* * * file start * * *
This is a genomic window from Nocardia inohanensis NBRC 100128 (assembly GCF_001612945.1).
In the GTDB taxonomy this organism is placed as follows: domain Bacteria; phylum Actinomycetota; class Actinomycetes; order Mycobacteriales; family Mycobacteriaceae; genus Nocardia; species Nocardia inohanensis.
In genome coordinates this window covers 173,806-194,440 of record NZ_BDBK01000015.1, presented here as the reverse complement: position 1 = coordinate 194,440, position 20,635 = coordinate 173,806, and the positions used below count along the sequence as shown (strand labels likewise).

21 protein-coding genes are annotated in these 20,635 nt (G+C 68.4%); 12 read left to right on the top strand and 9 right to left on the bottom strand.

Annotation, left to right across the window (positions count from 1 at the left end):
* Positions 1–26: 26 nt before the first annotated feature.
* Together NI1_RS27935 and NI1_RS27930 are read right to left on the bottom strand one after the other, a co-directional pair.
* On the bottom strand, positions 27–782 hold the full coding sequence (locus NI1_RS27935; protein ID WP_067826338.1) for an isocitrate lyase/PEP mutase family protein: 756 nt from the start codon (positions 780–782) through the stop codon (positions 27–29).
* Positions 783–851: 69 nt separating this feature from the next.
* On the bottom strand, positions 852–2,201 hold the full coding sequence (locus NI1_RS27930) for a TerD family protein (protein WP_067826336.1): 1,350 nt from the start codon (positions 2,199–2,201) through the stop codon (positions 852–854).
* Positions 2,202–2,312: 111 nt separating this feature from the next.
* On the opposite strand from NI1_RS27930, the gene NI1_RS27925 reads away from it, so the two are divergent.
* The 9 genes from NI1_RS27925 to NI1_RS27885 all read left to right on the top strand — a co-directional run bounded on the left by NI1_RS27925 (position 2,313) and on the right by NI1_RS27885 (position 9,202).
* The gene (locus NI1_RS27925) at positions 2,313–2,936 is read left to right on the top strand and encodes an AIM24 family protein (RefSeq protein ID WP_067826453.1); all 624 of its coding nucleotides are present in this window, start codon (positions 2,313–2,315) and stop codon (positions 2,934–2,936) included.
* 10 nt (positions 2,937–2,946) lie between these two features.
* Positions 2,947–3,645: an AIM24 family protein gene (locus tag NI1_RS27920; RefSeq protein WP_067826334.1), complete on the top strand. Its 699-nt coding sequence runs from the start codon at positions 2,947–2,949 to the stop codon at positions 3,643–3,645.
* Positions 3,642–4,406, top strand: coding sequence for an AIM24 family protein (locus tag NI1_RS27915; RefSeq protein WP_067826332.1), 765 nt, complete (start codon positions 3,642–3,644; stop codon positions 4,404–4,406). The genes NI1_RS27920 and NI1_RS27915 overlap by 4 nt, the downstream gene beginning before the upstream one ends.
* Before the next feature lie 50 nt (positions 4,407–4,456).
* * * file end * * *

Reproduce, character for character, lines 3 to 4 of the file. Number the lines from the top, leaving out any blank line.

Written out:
In genome coordinates this window covers 173,806-194,440 of record NZ_BDBK01000015.1, presented here as the reverse complement: position 1 = coordinate 194,440, position 20,635 = coordinate 173,806, and the positions used below count along the sequence as shown (strand labels likewise).

21 protein-coding genes are annotated in these 20,635 nt (G+C 68.4%); 12 read left to right on the top strand and 9 right to left on the bottom strand.